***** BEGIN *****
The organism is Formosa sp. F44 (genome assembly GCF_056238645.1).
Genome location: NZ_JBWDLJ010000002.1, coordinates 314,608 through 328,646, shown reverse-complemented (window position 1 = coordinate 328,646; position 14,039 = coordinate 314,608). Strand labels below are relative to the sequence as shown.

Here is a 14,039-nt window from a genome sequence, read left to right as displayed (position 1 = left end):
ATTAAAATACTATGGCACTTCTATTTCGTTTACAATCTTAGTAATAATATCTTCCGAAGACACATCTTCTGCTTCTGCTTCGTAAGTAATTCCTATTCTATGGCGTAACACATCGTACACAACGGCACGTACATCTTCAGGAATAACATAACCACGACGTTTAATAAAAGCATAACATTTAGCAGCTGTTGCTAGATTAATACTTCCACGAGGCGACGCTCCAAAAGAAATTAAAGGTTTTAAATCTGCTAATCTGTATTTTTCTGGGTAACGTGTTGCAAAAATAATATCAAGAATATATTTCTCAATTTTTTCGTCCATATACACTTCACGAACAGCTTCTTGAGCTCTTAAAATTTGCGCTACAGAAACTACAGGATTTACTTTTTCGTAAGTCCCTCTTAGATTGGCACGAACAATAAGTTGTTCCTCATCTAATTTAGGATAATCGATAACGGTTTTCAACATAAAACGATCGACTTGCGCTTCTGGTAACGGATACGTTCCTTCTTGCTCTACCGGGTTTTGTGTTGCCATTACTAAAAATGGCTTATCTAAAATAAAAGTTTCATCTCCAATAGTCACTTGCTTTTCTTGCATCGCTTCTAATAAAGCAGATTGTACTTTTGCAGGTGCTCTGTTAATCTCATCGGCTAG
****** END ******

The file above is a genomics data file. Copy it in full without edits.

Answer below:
The organism is Formosa sp. F44 (genome assembly GCF_056238645.1).
Genome location: NZ_JBWDLJ010000002.1, coordinates 314,608 through 328,646, shown reverse-complemented (window position 1 = coordinate 328,646; position 14,039 = coordinate 314,608). Strand labels below are relative to the sequence as shown.

Here is a 14,039-nt window from a genome sequence, read left to right as displayed (position 1 = left end):
ATTAAAATACTATGGCACTTCTATTTCGTTTACAATCTTAGTAATAATATCTTCCGAAGACACATCTTCTGCTTCTGCTTCGTAAGTAATTCCTATTCTATGGCGTAACACATCGTACACAACGGCACGTACATCTTCAGGAATAACATAACCACGACGTTTAATAAAAGCATAACATTTAGCAGCTGTTGCTAGATTAATACTTCCACGAGGCGACGCTCCAAAAGAAATTAAAGGTTTTAAATCTGCTAATCTGTATTTTTCTGGGTAACGTGTTGCAAAAATAATATCAAGAATATATTTCTCAATTTTTTCGTCCATATACACTTCACGAACAGCTTCTTGAGCTCTTAAAATTTGCGCTACAGAAACTACAGGATTTACTTTTTCGTAAGTCCCTCTTAGATTGGCACGAACAATAAGTTGTTCCTCATCTAATTTAGGATAATCGATAACGGTTTTCAACATAAAACGATCGACTTGCGCTTCTGGTAACGGATACGTTCCTTCTTGCTCTACCGGGTTTTGTGTTGCCATTACTAAAAATGGCTTATCTAAAATAAAAGTTTCATCTCCAATAGTCACTTGCTTTTCTTGCATCGCTTCTAATAAAGCAGATTGTACTTTTGCAGGTGCTCTGTTAATCTCATCGGCTAG